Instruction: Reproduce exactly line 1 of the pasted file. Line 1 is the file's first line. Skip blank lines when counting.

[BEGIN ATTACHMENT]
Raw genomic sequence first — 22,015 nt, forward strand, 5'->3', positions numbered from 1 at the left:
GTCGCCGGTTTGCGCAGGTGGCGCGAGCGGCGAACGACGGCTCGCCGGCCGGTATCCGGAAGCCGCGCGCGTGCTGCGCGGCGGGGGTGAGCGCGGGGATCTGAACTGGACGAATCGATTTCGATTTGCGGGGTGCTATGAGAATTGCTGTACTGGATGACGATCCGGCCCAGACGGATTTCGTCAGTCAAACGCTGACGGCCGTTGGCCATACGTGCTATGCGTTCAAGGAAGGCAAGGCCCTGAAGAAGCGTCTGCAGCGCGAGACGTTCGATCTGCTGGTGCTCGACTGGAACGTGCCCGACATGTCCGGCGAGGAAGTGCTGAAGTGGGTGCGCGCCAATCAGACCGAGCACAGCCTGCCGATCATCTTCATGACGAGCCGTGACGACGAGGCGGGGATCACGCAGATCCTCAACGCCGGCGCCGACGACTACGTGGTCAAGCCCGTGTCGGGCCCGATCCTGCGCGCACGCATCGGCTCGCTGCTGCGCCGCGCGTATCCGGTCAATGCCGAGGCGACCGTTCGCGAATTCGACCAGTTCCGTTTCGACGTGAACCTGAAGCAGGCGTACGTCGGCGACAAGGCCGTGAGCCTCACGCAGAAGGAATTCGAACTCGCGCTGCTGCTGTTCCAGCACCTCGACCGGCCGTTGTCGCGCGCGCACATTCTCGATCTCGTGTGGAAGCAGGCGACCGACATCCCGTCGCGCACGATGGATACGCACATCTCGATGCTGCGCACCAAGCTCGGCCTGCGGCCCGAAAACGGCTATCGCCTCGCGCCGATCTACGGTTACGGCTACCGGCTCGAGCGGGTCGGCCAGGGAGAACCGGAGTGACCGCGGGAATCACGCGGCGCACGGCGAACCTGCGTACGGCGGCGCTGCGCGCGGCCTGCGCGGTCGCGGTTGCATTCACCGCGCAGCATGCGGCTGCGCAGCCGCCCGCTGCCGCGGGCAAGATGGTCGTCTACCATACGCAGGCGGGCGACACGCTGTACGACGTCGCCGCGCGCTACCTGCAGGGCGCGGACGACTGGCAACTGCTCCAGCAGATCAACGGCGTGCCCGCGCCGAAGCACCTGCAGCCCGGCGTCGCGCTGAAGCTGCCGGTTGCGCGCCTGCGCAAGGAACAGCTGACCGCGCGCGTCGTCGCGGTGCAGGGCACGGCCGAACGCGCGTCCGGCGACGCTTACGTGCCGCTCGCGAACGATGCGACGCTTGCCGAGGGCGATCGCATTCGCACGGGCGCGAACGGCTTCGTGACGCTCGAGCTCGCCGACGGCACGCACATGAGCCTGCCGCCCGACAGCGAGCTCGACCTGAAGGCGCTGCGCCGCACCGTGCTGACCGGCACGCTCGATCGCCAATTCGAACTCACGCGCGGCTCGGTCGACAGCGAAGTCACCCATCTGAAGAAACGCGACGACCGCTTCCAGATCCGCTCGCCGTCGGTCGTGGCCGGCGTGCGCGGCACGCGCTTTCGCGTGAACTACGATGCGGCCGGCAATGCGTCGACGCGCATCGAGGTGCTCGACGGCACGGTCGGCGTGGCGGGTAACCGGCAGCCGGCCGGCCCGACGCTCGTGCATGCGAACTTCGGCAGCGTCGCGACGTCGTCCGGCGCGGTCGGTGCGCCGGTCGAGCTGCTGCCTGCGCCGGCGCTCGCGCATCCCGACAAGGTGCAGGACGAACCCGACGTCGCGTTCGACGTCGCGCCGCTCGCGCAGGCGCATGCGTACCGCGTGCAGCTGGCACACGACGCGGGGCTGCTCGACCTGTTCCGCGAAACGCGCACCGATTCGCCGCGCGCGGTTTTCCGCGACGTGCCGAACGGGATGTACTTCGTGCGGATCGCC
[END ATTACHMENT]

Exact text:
Raw genomic sequence first — 22,015 nt, forward strand, 5'->3', positions numbered from 1 at the left: